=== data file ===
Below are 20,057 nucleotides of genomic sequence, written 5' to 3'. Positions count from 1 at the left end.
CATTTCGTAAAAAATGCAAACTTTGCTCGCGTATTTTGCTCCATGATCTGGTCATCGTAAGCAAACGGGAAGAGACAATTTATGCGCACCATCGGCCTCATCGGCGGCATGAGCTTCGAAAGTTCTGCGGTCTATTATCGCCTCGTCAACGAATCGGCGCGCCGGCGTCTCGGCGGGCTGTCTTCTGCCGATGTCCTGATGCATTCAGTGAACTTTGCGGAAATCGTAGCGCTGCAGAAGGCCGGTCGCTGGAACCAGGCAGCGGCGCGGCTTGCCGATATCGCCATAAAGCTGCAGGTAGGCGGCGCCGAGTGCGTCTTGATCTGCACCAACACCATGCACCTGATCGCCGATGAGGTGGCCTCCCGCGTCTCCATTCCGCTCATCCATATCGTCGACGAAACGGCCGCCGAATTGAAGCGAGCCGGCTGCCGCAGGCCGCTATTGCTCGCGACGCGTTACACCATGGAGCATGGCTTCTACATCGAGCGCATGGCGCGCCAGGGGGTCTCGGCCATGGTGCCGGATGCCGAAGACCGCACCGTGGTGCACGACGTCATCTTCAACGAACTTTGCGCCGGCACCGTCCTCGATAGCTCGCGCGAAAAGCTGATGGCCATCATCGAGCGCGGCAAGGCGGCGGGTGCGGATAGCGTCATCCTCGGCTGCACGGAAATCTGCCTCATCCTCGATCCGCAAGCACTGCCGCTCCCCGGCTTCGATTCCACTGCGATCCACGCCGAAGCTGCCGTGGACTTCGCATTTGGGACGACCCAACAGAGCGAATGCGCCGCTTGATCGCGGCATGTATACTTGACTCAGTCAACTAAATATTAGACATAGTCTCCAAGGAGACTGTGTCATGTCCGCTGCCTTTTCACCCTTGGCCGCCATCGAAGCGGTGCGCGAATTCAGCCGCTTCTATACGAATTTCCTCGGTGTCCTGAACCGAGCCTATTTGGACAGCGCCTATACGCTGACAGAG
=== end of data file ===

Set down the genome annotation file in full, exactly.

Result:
Below are 20,057 nucleotides of genomic sequence, written 5' to 3'. Positions count from 1 at the left end.
CATTTCGTAAAAAATGCAAACTTTGCTCGCGTATTTTGCTCCATGATCTGGTCATCGTAAGCAAACGGGAAGAGACAATTTATGCGCACCATCGGCCTCATCGGCGGCATGAGCTTCGAAAGTTCTGCGGTCTATTATCGCCTCGTCAACGAATCGGCGCGCCGGCGTCTCGGCGGGCTGTCTTCTGCCGATGTCCTGATGCATTCAGTGAACTTTGCGGAAATCGTAGCGCTGCAGAAGGCCGGTCGCTGGAACCAGGCAGCGGCGCGGCTTGCCGATATCGCCATAAAGCTGCAGGTAGGCGGCGCCGAGTGCGTCTTGATCTGCACCAACACCATGCACCTGATCGCCGATGAGGTGGCCTCCCGCGTCTCCATTCCGCTCATCCATATCGTCGACGAAACGGCCGCCGAATTGAAGCGAGCCGGCTGCCGCAGGCCGCTATTGCTCGCGACGCGTTACACCATGGAGCATGGCTTCTACATCGAGCGCATGGCGCGCCAGGGGGTCTCGGCCATGGTGCCGGATGCCGAAGACCGCACCGTGGTGCACGACGTCATCTTCAACGAACTTTGCGCCGGCACCGTCCTCGATAGCTCGCGCGAAAAGCTGATGGCCATCATCGAGCGCGGCAAGGCGGCGGGTGCGGATAGCGTCATCCTCGGCTGCACGGAAATCTGCCTCATCCTCGATCCGCAAGCACTGCCGCTCCCCGGCTTCGATTCCACTGCGATCCACGCCGAAGCTGCCGTGGACTTCGCATTTGGGACGACCCAACAGAGCGAATGCGCCGCTTGATCGCGGCATGTATACTTGACTCAGTCAACTAAATATTAGACATAGTCTCCAAGGAGACTGTGTCATGTCCGCTGCCTTTTCACCCTTGGCCGCCATCGAAGCGGTGCGCGAATTCAGCCGCTTCTATACGAATTTCCTCGGTGTCCTGAACCGAGCCTATTTGGACAGCGCCTATACGCTGACAGAG